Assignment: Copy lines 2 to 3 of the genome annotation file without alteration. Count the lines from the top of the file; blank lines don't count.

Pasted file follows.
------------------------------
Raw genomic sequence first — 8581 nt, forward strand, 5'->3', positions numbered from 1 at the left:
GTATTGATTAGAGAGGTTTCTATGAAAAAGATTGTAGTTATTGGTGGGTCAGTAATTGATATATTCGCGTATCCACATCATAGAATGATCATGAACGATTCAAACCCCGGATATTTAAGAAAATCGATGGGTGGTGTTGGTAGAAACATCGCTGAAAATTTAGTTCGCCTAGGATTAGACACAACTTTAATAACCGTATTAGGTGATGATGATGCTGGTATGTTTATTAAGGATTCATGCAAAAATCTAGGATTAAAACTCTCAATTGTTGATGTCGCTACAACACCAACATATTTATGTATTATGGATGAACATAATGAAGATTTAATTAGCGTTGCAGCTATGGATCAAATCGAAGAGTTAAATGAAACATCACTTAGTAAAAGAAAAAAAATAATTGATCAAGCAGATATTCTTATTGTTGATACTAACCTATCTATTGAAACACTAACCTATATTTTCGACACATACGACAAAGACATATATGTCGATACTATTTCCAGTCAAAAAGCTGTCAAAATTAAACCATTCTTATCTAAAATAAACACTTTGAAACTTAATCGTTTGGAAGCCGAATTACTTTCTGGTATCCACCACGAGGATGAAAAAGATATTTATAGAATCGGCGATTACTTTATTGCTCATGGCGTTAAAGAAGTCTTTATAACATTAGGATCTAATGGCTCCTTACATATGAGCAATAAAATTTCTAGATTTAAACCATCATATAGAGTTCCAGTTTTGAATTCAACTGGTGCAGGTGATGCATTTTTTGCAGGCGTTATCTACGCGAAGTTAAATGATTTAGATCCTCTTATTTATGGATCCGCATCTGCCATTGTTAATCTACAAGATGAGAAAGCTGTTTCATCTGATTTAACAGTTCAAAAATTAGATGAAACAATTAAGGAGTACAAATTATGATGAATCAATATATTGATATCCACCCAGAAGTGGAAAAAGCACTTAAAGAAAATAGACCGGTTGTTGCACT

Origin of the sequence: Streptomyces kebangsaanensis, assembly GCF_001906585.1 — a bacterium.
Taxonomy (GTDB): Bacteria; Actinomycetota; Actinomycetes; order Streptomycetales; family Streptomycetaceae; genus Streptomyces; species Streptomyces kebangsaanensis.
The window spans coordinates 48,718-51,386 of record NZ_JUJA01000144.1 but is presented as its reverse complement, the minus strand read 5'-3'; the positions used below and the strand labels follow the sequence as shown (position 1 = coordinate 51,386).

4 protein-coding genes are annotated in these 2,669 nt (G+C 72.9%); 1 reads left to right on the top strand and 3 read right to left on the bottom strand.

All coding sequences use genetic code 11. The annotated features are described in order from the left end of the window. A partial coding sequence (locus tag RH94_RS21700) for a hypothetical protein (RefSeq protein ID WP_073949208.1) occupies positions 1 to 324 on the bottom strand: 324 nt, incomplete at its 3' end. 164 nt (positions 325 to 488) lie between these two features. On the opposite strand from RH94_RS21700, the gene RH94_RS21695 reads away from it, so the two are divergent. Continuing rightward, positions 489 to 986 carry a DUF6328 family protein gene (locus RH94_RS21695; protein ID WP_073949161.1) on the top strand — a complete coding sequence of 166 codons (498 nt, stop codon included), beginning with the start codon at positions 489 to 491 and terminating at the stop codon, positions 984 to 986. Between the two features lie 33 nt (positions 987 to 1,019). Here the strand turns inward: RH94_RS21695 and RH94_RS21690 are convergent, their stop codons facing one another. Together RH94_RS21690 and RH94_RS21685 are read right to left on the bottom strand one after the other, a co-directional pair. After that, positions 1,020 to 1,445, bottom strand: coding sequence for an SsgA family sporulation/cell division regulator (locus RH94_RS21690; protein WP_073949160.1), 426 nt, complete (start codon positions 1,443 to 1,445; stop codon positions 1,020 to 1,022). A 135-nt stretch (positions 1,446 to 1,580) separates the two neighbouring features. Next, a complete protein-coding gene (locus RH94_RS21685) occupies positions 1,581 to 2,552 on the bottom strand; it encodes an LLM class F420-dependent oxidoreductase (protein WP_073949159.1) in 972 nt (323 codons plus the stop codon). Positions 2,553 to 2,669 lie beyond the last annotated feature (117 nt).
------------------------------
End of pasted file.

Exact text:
GTATTGATTAGAGAGGTTTCTATGAAAAAGATTGTAGTTATTGGTGGGTCAGTAATTGATATATTCGCGTATCCACATCATAGAATGATCATGAACGATTCAAACCCCGGATATTTAAGAAAATCGATGGGTGGTGTTGGTAGAAACATCGCTGAAAATTTAGTTCGCCTAGGATTAGACACAACTTTAATAACCGTATTAGGTGATGATGATGCTGGTATGTTTATTAAGGATTCATGCAAAAATCTAGGATTAAAACTCTCAATTGTTGATGTCGCTACAACACCAACATATTTATGTATTATGGATGAACATAATGAAGATTTAATTAGCGTTGCAGCTATGGATCAAATCGAAGAGTTAAATGAAACATCACTTAGTAAAAGAAAAAAAATAATTGATCAAGCAGATATTCTTATTGTTGATACTAACCTATCTATTGAAACACTAACCTATATTTTCGACACATACGACAAAGACATATATGTCGATACTATTTCCAGTCAAAAAGCTGTCAAAATTAAACCATTCTTATCTAAAATAAACACTTTGAAACTTAATCGTTTGGAAGCCGAATTACTTTCTGGTATCCACCACGAGGATGAAAAAGATATTTATAGAATCGGCGATTACTTTATTGCTCATGGCGTTAAAGAAGTCTTTATAACATTAGGATCTAATGGCTCCTTACATATGAGCAATAAAATTTCTAGATTTAAACCATCATATAGAGTTCCAGTTTTGAATTCAACTGGTGCAGGTGATGCATTTTTTGCAGGCGTTATCTACGCGAAGTTAAATGATTTAGATCCTCTTATTTATGGATCCGCATCTGCCATTGTTAATCTACAAGATGAGAAAGCTGTTTCATCTGATTTAACAGTTCAAAAATTAGATGAAACAATTAAGGAGTACAAATTATGATGAATCAATATATTGATATCCACCCAGAAGTGGAAAAAGCACTTAAAGAAAATAGACCGGTTGTTGCACT

Origin of the sequence: Streptomyces kebangsaanensis, assembly GCF_001906585.1 — a bacterium.